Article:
getting lost

Do you ever get lost in a good book?

It happens to me at least once a week. Last week it was Kisses from Katie. Today it's The Apothecary's Daughter by Julie Klassen. Total opposites (except they both happen to be by Christian authors) in that one is an autobiographical tale of serving Christ in Uganda and the other is historical fiction set in rural 19th century England.

I've read The Apothecary's Daughter three times already, but I never get tired of it. I read so much it's not uncommon for me to sometimes forget exactly what happens in a book, even when it's one I love, so when I go back to read it a second (or third! or fourth!) time, I always find something new.

Thankfully for me, Julie Klassen has just released a new novel titled the Maid of Fairbourne Hall, which I'll be  purchasing just as soon as I get paid again.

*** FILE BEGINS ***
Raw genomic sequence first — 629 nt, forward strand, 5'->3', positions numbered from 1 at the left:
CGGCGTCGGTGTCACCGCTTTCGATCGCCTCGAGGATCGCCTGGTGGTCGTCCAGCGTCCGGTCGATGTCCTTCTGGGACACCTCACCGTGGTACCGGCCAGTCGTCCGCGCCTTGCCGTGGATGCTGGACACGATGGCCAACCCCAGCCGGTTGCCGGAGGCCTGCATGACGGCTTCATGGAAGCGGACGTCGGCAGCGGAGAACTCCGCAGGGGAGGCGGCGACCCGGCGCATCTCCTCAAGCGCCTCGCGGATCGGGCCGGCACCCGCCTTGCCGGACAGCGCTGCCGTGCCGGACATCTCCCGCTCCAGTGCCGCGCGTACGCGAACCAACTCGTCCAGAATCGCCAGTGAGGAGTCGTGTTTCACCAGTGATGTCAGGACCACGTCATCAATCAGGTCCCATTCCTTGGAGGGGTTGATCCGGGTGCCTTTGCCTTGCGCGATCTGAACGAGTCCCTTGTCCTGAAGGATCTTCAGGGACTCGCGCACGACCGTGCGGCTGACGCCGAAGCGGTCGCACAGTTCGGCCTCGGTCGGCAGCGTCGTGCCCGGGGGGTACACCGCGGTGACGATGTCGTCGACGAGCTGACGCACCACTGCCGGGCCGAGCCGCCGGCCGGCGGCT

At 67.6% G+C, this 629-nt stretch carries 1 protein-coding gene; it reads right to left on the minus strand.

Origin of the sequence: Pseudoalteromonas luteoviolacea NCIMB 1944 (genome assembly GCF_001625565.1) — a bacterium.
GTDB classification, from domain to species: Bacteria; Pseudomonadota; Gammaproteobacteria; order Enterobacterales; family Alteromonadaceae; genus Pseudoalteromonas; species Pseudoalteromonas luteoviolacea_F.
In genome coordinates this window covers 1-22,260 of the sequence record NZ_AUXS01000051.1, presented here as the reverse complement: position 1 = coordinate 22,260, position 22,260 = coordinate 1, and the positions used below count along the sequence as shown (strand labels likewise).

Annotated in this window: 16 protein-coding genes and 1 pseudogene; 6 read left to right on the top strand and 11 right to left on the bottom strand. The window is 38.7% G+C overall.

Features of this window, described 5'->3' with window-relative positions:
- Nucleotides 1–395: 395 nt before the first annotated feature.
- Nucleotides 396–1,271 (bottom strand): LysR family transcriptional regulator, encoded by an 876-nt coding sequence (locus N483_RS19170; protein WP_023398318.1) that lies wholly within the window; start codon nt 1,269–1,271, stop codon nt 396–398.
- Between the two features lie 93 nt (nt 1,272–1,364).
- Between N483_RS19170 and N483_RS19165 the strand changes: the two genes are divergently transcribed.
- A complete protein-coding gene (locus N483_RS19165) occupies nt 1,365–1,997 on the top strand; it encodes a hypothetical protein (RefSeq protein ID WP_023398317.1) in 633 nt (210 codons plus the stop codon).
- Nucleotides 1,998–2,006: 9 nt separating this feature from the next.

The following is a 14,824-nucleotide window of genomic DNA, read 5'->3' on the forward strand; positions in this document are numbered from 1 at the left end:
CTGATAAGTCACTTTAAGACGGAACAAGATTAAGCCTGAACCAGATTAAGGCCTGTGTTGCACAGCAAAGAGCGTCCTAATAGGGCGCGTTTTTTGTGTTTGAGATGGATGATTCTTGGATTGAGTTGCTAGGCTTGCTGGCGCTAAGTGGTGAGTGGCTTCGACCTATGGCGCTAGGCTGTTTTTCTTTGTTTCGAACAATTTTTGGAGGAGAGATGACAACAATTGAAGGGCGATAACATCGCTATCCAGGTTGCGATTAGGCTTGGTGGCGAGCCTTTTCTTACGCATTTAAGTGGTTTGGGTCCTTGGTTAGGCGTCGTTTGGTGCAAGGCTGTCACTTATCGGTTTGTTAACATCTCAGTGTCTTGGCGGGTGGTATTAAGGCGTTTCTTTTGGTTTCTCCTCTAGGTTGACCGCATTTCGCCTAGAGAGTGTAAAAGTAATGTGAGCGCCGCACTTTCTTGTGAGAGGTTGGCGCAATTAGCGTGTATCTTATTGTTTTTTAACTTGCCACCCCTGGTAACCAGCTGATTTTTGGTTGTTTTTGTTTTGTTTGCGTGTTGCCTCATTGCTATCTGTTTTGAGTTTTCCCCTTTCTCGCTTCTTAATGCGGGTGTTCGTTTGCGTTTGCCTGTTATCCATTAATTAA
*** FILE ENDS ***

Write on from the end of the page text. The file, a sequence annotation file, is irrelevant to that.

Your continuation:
I've read lots of historical fiction found in the Christian section of the bookstore, and not all of it is very good. This can be said of any genre, but I find that much of what is available, particularly for Christian women, always seems to be written from the perspective of a 19th century Amish woman, or a plucky, independent bride fresh off the boat (or the Oregon Trail...your choice). Rarely do I find contemporary novels with Christian themes in them, and if they exist they're hard to find. I'll keep searching. Until then, Julie Klassen's books are amazing, not the least bit campy, and simply wonderful for a rainy afternoon. Sunny days, too. Just bring a cup of tea.

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